I Support a Healthy Tail(wind)


Cycling solo-style gives you lots of time to think. Too much time, typically. In fact, if I am riding alone and am unable to come up with something to keep my mind occupied… I start to have a pretty bad time (especially if a climb isn’t going so well). As counterintuitive as it may seem, having someone with which to chat or some other task on which to focus actually makes me a better rider. The more cycles I spend thinking about how tired I am/how long the climb is/how far it is to get home… the worse everything seems – downward spiral style. I’m pretty sure the technical term might be called “psyching yourself out.” Luckily, I identified my tendency toward mental self-flagellation and its negative impacts on performance early on in my cycling career (ha!), and discovered a few tricks to keep myself spinning happily. The easiest one? Entertainingly enough: plotting my next blog post. That’s right, trying to pick out which pieces of my ride might be interesting enough to write about actually distracts me pretty well (remembering what the topic I’d picked by the time I finally get home is a whole other story).

Today’s ride was a tough one. It was solo (so no oddball companion stories to share). It was short (no “omg my legs” whining to be had), and the route was a three times out-and-back repeater course (no unexpected hill surprises to be found). I didn’t run anything over, and I didn’t fall down. So… you’re probably wondering by now… what do I have for you? Well, when there’s no giant interesting event to talk about, sometimes summing up all the small things you notice can be pretty amusing. For today this translates to the “I support” and “I cannot tolerate” lists. Oh yeah folks, two for one here. Please try and keep the excited screaming to a minimum. Without further ado:

I support

  • Riding outside. Spin class is good (and is what I had planned for today), but wind, sunshine and outdoor smells are better.
  • Nicely paved roads, closed to traffic. Descending at 30mph without worry of being hit by a car is a good thing.
  • New batteries in the chest strap and cadence meter for my Garmin. My data nerd side will finally get a full-on fix!
  • Awesomely cute puppy jerseys (and people who compliment me on wearing them).
  • Little kids out riding bikes. Not much bad to say about parents encouraging kids to get active (especially these days).
  • Re-riding well known routes and focusing on performance and “all those little things.” Believe it or not, practicing pulling bottles solo (after a season using the devil Camelback) was way helpful.
  • Kickass tailwinds. Pushing my average speed from 13-14mph on flats up to 17-20 is frikkin’ fun.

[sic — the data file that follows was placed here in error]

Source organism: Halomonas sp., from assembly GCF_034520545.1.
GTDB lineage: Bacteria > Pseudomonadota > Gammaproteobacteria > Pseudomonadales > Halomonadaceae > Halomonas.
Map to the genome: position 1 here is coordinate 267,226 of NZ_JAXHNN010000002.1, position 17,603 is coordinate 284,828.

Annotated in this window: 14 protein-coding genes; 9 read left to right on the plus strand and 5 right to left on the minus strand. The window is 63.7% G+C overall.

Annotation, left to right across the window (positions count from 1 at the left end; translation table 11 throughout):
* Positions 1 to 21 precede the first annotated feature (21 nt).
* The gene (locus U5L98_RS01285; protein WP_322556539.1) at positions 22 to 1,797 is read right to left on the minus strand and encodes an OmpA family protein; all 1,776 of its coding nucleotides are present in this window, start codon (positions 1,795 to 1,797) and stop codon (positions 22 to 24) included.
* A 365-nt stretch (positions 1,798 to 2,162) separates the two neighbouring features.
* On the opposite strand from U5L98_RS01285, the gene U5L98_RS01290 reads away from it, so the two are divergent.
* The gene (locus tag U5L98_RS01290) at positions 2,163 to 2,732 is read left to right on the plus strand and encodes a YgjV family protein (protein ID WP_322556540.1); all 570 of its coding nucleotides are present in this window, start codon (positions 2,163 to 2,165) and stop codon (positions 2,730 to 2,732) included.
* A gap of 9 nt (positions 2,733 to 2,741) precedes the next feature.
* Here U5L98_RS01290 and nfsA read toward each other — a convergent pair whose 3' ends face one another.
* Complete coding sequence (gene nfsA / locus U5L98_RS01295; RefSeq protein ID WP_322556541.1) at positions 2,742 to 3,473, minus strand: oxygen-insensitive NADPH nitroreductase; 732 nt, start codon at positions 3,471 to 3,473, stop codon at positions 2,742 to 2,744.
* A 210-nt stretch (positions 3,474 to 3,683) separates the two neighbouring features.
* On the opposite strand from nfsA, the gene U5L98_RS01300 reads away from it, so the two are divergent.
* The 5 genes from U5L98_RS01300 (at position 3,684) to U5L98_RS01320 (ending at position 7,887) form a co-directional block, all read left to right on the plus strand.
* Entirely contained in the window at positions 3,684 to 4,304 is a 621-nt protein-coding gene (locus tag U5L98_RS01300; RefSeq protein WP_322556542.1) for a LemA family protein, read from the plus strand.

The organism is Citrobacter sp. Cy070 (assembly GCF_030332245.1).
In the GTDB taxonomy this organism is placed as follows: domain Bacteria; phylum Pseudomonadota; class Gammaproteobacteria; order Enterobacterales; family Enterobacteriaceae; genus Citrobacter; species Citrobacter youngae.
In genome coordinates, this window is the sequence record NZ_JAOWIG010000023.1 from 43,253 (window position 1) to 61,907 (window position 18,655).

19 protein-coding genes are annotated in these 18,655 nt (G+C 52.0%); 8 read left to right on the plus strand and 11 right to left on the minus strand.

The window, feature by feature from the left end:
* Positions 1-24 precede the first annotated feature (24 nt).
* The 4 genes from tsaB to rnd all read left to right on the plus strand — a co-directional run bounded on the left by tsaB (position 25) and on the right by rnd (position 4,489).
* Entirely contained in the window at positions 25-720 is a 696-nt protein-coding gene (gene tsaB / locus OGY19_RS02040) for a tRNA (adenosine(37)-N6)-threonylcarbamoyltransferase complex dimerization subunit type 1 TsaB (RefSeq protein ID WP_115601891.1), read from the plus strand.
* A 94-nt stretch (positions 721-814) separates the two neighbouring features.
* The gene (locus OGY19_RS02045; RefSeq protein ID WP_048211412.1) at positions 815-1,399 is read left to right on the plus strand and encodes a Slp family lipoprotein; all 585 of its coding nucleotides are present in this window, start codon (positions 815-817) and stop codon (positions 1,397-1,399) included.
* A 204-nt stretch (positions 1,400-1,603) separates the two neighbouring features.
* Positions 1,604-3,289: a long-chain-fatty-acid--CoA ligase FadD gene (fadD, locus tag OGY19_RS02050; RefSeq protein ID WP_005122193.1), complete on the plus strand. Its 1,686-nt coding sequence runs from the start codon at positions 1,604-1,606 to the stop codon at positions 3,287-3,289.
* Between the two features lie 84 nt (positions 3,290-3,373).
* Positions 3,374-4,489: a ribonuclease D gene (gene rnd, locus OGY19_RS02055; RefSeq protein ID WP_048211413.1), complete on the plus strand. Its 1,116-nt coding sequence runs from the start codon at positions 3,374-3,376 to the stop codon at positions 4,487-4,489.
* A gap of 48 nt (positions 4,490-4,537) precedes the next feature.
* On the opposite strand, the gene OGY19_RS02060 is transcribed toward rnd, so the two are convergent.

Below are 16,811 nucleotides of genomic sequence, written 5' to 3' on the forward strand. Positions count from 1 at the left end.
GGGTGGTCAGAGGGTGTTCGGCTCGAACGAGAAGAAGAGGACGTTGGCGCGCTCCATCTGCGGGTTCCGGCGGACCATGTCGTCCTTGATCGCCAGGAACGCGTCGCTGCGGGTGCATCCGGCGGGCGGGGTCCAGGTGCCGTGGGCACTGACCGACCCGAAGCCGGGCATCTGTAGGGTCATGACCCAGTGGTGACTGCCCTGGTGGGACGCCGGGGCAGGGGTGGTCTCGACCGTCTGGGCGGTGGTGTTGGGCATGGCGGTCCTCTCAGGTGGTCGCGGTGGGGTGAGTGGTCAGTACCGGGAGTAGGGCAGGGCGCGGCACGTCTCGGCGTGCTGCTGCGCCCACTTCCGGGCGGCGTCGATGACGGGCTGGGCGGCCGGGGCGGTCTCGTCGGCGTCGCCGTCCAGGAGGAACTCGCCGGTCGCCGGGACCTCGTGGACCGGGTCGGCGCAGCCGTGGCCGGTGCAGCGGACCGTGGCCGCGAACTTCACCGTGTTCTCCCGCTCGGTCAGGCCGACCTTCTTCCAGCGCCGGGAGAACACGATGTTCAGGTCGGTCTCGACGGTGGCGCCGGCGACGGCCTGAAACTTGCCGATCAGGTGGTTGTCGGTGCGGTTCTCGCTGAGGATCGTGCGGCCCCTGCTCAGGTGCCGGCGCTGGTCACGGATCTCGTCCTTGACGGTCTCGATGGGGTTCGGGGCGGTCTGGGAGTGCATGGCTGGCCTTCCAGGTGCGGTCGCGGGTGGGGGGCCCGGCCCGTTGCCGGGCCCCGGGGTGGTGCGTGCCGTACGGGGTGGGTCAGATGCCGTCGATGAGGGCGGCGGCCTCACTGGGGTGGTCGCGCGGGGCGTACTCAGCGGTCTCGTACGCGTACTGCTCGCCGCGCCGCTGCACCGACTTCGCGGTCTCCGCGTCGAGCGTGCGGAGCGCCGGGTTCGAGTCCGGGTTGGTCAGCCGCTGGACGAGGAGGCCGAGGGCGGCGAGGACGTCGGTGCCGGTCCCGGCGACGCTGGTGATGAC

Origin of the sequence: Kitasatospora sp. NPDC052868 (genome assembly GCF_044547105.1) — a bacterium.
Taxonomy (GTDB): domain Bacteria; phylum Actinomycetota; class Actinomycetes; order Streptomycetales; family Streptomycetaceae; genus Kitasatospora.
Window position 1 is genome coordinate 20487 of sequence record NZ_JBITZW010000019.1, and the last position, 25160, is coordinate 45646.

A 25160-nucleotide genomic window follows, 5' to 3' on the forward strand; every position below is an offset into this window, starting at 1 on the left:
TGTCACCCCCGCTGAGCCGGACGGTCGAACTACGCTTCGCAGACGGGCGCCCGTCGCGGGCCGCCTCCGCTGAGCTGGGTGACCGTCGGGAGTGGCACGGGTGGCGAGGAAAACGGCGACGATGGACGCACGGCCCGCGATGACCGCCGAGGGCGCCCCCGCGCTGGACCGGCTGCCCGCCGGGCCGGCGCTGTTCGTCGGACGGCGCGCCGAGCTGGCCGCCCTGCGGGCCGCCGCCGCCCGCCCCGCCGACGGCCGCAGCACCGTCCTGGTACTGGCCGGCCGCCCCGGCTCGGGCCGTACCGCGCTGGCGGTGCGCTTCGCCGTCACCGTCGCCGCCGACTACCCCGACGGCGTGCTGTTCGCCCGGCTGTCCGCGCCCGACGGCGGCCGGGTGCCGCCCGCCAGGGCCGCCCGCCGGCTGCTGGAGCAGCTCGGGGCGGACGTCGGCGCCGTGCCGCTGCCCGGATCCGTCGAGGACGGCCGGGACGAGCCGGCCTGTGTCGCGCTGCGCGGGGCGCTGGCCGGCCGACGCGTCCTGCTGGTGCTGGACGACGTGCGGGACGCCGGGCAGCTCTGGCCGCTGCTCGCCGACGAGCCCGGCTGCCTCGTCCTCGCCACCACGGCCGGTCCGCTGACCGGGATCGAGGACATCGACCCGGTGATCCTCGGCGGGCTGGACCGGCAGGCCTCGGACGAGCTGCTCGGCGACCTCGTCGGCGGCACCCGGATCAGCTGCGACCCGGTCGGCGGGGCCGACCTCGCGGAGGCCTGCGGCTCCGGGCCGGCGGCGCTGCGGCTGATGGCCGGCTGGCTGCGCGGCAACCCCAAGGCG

• Attacking from behind on a climb just to see if you can get ahead and stay there. Internal mental contests keep me motivated!

 

I cannot tolerate

  • The friendly tailwind’s flipside: the headwind. Grinding my flats time down to 10mph around some turns is just mean.
  • People riding without helmets — especially kids. Hitting your head on pavement at any speed is dangerous, there’s just no reason not to be protected. And parents should know better!!
  • Riding serpentine patterns in the middle of the road, especially on a descent. Yeah, the road is closed to traffic… but I’m pretty sure traveling in unpredictable patterns “just for fun” is still a bad idea.
  • Tiny kids and the middle of the road. Be sensible folks! If I smack into your 3 year old at 30mph, it’s not gonna go well for either of us (especially if he’s not wearing a frikkin HELMET!!!). Keep ’em safe, keep ’em on the shoulder.
  • Fixing flats at the crest of a climb with 6 of your friends, when there’s a perfectly good shoulder three feet to your right. C’mon man!
  • Forgetting that I’d hurt myself and then pushing off hard to get up a hill on my already stressed out knee (at the very first baby climb). Ow. Just… ow.
  • Core classes with an over-abundance of squats which caused aforementioned knee issue.
  • Snot rockets. Not much more to say there. EW.

 

Nothing earth-shattering, but it kept my mind busy. And that enabled me to try and push my speeds up and improve skills without *too much* self abuse. My overall pace was up about 2-3mph from average, and I pushed my descending speed a bit faster than normal with some hawt “core engaged” crouch in the drops action. Not bad for a quick, unplanned, hour long ride! And… because I know you’ve been missing it… the return of Garmin data!!

Motion Based ride data

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What do we have here?

An often sarcastic, occasionally humorous journal of my training adventures in preparation for the Livestrong century ride. I took up cycling back in '07 in hopes of meeting new people, and, with the help of Team in Training, making my small positive difference in the world -- and haven't stopped spinning since. Follow along as my Trek road bike and I try and hash out our differences, hopefully with me upright and in the saddle.

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